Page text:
Maharashtra has emerged as one of the top five states in the country where enrolment in government schools has risen sharply by 9.2 per cent since 2018.
The result of the economic impact of the Covid-19 pandemic on families, migrants returning to villages and closure of affordable budget schools is reflecting in school education as the latest Annual Status of Education Report (ASER) underlines what could be a key outcome of these factors combined — a big jump in government school enrollment accompanied by a fall in private school enrollment.
Maharashtra has emerged as one of the top five states in the country where enrollment in government schools has risen sharply by 9.2 per cent since 2018.
With schools having just reopened for physical classes for higher grades and primary schools still closed, it will take time to tell if this is a temporary phenomenon or a more permanent feature.
The phone-based survey done in September 2021, when schools in most states had reopened after 18 months of closure, shows that enrollment figures for government schools in Maharashtra in 2018 were 60.5 per cent and rose to 69.7 per cent in 2021. Across India, the same figures stood at 64.3 per cent in 2018 and 70.3 per cent in 2021.
The report also shows that the number of children in the state not currently enrolled in any school has risen to 1.2 per cent in 2021 from 0.6 per cent in ASER 2018, though considerably lower than the national average of 4.6 per cent. The divide in gender is visible here as among those not enrolled in schools, according to ASER 2021 data, 0.6 per cent were boys and 1.9 per cent were girls.
With learning entirely online during the pandemic and a possibility of a ‘hybrid’ model continuing for the current year at least, a positive development is the penetration and availability of smartphones.
Though the survey confirmed that smartphone ownership has increased tremendously since 2018, nearly doubling in certain states, the presence of a smartphone alone in the family does not guarantee its access to children for learning.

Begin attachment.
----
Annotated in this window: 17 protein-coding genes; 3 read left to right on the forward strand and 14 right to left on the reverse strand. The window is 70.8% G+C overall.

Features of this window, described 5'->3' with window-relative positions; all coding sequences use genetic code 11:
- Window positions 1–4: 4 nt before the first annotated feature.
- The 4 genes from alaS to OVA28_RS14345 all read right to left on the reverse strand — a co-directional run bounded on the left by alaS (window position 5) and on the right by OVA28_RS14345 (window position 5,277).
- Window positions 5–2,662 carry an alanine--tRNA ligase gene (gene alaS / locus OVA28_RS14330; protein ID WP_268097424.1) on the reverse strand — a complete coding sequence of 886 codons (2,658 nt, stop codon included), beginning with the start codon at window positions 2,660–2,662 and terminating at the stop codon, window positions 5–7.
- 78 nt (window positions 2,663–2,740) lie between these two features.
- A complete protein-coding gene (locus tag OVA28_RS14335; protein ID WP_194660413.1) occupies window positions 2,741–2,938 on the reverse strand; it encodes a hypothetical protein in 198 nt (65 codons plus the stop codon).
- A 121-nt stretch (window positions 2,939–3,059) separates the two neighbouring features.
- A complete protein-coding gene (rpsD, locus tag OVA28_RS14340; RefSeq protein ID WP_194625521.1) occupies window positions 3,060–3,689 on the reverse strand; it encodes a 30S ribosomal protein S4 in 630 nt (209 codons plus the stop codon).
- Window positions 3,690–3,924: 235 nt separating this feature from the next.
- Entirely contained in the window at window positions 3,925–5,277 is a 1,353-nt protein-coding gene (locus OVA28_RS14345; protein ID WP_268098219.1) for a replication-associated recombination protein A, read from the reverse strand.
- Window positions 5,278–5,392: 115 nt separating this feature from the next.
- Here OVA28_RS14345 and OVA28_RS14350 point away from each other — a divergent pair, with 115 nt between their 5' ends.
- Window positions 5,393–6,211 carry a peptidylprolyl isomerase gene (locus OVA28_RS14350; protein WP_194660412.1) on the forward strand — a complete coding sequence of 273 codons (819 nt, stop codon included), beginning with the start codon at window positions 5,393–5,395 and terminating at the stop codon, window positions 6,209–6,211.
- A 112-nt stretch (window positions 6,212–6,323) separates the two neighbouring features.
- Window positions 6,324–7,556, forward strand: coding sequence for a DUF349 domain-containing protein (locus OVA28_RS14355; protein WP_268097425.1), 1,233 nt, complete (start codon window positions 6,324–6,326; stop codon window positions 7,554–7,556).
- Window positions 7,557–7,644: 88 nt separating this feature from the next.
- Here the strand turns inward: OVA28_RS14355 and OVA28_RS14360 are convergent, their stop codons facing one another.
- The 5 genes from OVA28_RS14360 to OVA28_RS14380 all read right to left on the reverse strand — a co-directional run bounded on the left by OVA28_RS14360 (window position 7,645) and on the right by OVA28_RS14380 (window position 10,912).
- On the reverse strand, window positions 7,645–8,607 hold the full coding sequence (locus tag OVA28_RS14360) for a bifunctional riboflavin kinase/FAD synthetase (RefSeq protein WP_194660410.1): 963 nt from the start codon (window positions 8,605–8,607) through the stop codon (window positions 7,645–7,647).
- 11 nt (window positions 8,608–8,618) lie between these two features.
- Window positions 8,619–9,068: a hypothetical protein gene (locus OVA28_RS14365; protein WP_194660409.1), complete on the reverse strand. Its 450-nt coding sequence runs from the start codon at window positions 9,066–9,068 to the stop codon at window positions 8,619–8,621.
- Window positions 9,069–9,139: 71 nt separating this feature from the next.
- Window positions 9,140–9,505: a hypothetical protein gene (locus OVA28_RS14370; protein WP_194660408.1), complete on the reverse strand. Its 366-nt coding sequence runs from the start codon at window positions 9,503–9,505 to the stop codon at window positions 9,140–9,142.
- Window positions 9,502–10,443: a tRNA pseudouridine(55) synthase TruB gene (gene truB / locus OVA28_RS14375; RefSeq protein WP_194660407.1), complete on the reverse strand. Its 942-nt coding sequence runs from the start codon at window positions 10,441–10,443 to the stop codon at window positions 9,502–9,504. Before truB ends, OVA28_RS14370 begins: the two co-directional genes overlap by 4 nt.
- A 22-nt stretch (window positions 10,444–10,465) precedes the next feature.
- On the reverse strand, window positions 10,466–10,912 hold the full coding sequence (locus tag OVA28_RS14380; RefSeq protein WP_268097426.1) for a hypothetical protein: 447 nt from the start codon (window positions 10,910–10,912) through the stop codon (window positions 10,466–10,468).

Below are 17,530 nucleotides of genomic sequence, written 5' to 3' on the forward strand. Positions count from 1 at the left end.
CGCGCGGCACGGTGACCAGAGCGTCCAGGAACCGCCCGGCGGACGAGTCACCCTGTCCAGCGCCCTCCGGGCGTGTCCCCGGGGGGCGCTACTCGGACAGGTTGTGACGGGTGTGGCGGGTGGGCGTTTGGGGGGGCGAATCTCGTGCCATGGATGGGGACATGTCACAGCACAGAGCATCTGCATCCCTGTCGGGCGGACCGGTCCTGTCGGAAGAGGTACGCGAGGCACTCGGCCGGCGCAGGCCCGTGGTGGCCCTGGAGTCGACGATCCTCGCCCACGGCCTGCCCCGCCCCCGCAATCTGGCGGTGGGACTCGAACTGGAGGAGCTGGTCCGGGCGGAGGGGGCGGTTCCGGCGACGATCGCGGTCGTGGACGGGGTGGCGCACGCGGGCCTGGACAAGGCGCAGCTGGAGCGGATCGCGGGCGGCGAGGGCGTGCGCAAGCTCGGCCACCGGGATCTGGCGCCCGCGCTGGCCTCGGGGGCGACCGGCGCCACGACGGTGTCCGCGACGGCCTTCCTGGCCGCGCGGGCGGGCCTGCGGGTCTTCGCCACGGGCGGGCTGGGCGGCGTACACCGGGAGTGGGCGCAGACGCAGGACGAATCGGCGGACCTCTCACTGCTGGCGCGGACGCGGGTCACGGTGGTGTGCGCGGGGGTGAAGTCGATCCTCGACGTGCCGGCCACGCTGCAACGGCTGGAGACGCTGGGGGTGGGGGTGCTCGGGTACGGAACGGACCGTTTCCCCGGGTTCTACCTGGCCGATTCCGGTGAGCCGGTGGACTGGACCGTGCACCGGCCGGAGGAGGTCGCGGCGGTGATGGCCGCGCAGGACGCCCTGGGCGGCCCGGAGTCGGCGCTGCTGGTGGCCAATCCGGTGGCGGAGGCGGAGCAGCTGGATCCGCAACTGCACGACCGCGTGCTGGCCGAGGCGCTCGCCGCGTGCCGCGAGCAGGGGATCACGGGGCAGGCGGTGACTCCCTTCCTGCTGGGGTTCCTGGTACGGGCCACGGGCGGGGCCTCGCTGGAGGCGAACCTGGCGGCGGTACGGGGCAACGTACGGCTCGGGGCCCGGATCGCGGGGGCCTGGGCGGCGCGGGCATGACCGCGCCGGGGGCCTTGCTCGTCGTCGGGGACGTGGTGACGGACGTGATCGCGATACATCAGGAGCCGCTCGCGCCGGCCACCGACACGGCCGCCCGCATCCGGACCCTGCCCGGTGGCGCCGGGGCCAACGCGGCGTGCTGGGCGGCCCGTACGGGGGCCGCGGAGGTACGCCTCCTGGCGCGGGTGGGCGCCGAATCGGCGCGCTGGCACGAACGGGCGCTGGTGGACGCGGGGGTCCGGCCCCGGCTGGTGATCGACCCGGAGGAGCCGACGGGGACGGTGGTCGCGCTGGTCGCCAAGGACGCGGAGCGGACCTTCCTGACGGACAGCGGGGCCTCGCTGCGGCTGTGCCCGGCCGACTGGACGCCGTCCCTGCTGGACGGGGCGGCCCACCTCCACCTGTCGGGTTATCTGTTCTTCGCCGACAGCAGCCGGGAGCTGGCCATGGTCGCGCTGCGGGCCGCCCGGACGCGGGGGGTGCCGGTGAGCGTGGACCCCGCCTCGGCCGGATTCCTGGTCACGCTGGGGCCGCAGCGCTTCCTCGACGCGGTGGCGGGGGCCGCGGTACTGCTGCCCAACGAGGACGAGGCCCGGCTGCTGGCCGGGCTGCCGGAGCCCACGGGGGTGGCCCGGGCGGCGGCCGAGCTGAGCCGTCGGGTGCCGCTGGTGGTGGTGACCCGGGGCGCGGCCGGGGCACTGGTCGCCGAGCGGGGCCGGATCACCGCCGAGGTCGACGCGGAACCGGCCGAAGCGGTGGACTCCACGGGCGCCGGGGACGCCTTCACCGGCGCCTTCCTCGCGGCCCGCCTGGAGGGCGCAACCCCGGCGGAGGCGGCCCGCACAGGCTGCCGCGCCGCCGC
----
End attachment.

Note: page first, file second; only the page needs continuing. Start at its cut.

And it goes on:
In Maharashtra, where 42.3 per cent enrolled students had a smartphone at home in 2018, the same number jumped to 85.5 per cent in 2021. But only 27 per cent of these children were able to access it at all times for studies, 62.7 per cent had occasional access to it while 10.3 per cent children never got access to it. And even in this, the bias in preferential treatment given to older children for studies over younger ones in households lamented by teachers over the last 18 months is evident. Maharashtra data shows that while 35.4 per cent children from Class IX onwards always had access to a smartphone, the same figure stood at 19.4 in Classes I-II. These findings become important as future plans are made for remote learning or the use of digital content and devices.
However, the access to learning material has improved considerably as nearly 90 per cent students reported having textbooks for their current grade in government and private schools as compared to 80.8 per cent in the last survey. The involvement of parents in Maharashtra in children’s learning is also quite high with 42.7 per cent students in government schools and 51.2 per cent in private ones doing learning activities at home helped by schools or parents. Of these, 71.5 per cent government school students and 68.4 per cent private school students reported receiving help from family members while studying at home.
Meanwhile, “tuition” or local coaching classes have emerged as a response to an extended period of school closure and uncertainty. Nationally, 28.6 per cent children took tuition classes in 2018 but by 2021, this number has reached 39.2 per cent. In Maharashtra, the figures dropped in the first six months of the lockdown to 9.3 per cent in ASER 2020 as compared to 20.7 per cent in the latest survey.
ASER 2021 was conducted in 25 states and three Union Territories reaching 76,706 households, including 4,242 households and 4,023 children between 5 years and 16 years of age from Maharashtra.
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